The Optimus blog

The blog that inspires leaders in the UK education sector

Gareth D Morewood

Making the festivities fun for pupils with ASC

While Christmas can be a time of great excitement, it is important to remember that this time of year adds additional challenges to young people and families with SEND.

Boy tree decorations christmas winder magnifying glass

The last week of term

Young people on the autistic spectrum can find the last few days of the Christmas term very challenging – changes in routines, sensory overloads, not to mention the exhaustion felt by all!

It can be a time of plays, pantomimes, performances, parties, films and trips, making it difficult to keep pupils focused. As no one wants to be Scrooge, this time of year needs careful planning to make it enjoyable for everyone.

Advance warning

Make sure parents/carers and young people know about the differences – possibly using a visual support like you might use for times of transition – to ensure things are clear prior to the differences occurring.

Remember to relax

Ensure that there is sufficient down time and individual sessions in order to re-charge at this even more challenging time of year. Everyone is tired and it is important that regular a-social time or routine activities are still scheduled to support individuals – don’t assume that activities planned are enjoyable for all as watching a film/pantomime can be very distressing for some young people.

Sensory overload

Consider sensory needs carefully; there are a lot of noises and smells that are associated with end of term activities that can be very difficult to cope with – look at the sensory checklist for ideas.

Getting involved with festivities

Consider how you can support the different activities and sessions by planning carefully and discussing how things are different.

Autism Social Stories has published loads of ideas of how to involve children and young people with ASC in Christmas activities. It is also a useful time to remind staff about the positives and revisiting our illustrated guide to ensure key factors are high on the agendas of staff.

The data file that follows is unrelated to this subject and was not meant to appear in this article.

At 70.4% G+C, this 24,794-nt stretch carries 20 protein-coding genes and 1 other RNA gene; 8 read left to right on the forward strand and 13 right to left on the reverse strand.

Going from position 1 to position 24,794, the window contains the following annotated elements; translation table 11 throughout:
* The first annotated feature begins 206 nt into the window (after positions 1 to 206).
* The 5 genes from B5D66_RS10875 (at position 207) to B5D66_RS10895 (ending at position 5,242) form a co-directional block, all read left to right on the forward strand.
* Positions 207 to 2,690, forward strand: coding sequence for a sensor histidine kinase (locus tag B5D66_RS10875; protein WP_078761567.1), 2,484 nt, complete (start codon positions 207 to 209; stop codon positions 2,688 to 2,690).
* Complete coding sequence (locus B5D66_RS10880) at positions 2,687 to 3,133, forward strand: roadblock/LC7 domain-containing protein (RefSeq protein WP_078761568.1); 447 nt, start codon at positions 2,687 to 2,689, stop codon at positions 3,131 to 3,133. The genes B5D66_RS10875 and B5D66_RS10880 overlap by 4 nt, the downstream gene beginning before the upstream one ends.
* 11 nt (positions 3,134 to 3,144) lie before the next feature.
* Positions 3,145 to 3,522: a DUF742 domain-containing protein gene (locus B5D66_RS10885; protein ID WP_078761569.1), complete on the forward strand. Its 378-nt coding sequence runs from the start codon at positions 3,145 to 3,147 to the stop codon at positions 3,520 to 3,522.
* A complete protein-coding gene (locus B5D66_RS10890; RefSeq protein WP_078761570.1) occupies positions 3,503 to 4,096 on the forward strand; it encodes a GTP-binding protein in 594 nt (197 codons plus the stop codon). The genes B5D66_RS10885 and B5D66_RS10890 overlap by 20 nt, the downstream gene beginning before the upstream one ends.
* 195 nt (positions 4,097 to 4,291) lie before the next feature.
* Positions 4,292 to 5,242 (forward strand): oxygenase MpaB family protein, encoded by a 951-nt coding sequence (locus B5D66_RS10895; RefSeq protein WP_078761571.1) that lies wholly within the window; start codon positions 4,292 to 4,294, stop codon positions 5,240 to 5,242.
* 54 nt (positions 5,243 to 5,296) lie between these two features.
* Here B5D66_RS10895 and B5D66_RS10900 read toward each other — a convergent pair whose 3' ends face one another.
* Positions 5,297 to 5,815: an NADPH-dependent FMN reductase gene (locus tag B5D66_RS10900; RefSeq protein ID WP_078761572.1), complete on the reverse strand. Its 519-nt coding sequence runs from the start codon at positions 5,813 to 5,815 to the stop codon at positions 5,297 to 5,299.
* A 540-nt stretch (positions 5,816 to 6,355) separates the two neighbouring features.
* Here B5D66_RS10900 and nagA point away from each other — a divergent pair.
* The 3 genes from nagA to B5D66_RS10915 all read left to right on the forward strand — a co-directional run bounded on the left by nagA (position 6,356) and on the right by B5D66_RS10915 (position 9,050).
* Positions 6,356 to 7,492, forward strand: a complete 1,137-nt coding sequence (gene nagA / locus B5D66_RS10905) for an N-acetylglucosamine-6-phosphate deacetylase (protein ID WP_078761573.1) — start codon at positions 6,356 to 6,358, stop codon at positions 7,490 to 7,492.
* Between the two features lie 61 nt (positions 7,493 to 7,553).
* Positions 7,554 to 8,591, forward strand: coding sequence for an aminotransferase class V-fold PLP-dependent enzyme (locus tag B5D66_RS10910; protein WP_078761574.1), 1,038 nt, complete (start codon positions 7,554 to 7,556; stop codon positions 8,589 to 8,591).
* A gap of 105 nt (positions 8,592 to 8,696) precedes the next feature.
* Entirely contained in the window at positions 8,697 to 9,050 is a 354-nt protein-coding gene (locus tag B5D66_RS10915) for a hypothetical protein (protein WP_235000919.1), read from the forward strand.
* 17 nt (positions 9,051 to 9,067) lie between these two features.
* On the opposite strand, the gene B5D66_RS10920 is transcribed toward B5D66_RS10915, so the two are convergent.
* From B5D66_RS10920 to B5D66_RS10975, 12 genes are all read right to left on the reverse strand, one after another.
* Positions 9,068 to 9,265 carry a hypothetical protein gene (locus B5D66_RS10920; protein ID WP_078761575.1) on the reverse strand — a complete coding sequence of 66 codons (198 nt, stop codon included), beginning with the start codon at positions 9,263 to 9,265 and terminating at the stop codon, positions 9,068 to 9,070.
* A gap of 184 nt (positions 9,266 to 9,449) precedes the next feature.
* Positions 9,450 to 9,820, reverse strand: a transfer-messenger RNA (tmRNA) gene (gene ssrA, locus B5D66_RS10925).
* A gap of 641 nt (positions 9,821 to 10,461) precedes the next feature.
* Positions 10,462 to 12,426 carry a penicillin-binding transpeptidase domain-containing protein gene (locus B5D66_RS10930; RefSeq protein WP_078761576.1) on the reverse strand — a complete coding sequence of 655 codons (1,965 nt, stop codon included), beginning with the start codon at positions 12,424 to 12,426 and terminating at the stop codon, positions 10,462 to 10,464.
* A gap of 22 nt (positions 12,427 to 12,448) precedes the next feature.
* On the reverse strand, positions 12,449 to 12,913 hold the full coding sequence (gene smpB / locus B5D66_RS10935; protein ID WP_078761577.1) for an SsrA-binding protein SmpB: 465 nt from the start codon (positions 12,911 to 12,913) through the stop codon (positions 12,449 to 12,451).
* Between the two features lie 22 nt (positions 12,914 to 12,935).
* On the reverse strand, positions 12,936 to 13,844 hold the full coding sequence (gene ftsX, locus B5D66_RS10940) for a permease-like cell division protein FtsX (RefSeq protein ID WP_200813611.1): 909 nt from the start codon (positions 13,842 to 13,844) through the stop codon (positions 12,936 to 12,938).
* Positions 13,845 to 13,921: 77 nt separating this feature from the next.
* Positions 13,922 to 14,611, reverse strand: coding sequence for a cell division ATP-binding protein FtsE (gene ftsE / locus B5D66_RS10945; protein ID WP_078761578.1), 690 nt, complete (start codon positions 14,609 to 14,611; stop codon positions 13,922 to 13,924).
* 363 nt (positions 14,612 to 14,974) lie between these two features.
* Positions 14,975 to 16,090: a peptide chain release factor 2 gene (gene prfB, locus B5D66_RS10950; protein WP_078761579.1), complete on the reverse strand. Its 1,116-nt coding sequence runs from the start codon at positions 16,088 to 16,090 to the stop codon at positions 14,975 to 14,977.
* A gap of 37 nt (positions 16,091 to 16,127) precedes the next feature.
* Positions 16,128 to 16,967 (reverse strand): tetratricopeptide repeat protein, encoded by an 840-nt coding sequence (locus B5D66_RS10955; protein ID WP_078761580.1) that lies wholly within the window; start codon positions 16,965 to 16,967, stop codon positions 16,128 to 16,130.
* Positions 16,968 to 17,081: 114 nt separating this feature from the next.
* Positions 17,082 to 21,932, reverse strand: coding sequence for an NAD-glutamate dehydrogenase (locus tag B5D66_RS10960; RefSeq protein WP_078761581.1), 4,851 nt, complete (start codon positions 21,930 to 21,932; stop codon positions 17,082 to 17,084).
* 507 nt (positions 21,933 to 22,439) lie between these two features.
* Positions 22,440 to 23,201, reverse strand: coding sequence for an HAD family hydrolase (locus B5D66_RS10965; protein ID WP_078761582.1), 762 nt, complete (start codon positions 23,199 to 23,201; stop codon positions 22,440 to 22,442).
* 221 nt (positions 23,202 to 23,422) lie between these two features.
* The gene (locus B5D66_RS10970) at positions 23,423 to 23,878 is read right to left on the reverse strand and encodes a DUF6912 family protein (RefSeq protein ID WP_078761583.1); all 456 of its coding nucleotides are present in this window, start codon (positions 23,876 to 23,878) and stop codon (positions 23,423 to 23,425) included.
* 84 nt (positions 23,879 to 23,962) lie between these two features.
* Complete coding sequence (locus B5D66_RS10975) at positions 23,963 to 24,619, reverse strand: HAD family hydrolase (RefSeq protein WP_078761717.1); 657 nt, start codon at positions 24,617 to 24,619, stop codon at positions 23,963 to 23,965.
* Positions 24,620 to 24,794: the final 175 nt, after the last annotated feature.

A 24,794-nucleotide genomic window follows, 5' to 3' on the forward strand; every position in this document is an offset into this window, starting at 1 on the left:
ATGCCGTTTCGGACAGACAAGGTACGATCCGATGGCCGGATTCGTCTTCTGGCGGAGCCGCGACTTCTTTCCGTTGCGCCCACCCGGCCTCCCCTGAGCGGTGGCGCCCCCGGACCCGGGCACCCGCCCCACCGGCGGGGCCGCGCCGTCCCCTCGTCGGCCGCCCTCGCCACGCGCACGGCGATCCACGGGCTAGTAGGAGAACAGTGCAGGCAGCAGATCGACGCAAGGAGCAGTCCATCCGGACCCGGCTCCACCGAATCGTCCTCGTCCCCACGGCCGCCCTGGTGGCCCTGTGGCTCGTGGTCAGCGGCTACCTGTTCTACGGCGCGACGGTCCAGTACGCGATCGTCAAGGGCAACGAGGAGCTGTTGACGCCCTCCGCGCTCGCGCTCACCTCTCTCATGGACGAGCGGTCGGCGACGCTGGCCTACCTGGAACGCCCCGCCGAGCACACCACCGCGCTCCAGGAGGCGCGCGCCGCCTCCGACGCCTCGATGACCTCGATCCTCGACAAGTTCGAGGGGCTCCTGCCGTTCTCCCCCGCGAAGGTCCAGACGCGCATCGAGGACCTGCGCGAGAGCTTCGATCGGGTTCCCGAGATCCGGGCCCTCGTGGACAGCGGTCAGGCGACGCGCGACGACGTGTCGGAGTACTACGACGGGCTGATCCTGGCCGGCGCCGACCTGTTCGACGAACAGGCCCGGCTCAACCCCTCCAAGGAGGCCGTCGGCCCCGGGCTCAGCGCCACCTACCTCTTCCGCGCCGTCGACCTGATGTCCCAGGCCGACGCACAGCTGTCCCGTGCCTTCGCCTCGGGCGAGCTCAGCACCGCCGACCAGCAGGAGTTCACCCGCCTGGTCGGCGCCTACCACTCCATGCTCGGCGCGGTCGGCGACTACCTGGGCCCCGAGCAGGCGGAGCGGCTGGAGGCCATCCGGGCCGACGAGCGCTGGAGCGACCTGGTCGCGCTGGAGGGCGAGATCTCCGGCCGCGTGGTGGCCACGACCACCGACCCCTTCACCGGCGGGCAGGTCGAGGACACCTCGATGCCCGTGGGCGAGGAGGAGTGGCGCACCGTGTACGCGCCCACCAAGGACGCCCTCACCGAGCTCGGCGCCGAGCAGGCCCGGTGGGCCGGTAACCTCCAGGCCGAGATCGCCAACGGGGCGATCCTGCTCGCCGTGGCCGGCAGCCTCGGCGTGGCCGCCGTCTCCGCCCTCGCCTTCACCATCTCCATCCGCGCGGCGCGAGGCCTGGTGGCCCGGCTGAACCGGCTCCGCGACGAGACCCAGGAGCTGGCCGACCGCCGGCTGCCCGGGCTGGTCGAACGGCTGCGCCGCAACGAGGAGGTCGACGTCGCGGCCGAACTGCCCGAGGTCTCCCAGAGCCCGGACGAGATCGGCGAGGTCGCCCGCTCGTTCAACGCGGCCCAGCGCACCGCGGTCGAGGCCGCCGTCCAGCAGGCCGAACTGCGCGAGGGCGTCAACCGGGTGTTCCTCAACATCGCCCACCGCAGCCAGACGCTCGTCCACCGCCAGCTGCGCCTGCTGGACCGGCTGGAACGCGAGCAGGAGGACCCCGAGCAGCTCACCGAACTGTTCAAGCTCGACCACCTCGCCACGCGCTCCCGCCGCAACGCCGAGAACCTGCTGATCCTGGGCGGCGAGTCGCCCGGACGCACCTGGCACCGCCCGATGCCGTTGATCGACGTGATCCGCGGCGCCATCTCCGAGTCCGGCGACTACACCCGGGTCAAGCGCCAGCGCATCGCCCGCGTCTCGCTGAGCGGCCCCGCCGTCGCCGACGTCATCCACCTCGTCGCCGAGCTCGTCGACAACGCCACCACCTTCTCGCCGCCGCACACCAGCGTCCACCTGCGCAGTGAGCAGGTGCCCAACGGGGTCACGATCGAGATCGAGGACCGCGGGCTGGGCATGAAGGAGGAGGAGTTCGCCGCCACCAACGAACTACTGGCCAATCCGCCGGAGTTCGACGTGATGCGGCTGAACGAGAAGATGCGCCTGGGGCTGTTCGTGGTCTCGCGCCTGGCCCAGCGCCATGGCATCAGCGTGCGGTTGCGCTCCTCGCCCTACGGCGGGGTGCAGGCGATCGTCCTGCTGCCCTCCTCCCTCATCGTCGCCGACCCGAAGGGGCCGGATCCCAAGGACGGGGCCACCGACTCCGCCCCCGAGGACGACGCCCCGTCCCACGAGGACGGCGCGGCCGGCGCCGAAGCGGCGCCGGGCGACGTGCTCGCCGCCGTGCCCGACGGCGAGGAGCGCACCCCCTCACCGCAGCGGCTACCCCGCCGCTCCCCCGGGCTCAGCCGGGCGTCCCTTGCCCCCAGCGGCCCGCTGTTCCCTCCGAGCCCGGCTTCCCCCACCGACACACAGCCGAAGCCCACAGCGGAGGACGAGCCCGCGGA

A blog post from a mother of a boy with autism is a really moving read about how Christmas helped her get closer to her son.

Key tips

  • Plan ahead.
  • Work through the different routines and sessions and explicitly agree a plan in advance.
  • Allow for additional down-time to balance the increased demand on the different structures.
  • Ensure consideration is given to sensory needs.
  • Work closely with parents/carers to discuss changes and plans.
  • Keep calm and stay positive
  • Build in appropriate rewards as part of the package.

Links

 

Categories: 

Subscribe to Optimus Education's Blog

Join other educators and get the latest Optimus blogs direct to your inbox.
Your data is safe with us: Privacy Policy

Similar Posts

Julie Kennelly

Working together to maximise the impact of TAs

Schools can learn as much from each other as from anything else, as Priestnall School has found when discussing the best use of teaching assistants. This year, Priestnall School has taken part in the Maximising the Impact of Teaching Assistants (MITA) project . As part of this, we had the...
Read more...
Gareth D Morewood

Revisiting the student passport

It has been several years since Priestnall School first introduced student passports. Gareth D Morewood explains why they continue to help secure better outcomes. We have been using student passports at Priestnall School for almost a decade now, and the reason for using them has never been clearer...
Read more...
Gareth D Morewood

Establishing a model for SENCO supervision

Successful professional supervision of SENCOs will depend on the extent of collaboration and mutual support between supervisor and supervisee. Gareth D Morewood outlines his thoughts. In a previous post I made the case for SENCO supervision , looking closely at: managerial supervision, to refer to...
Read more...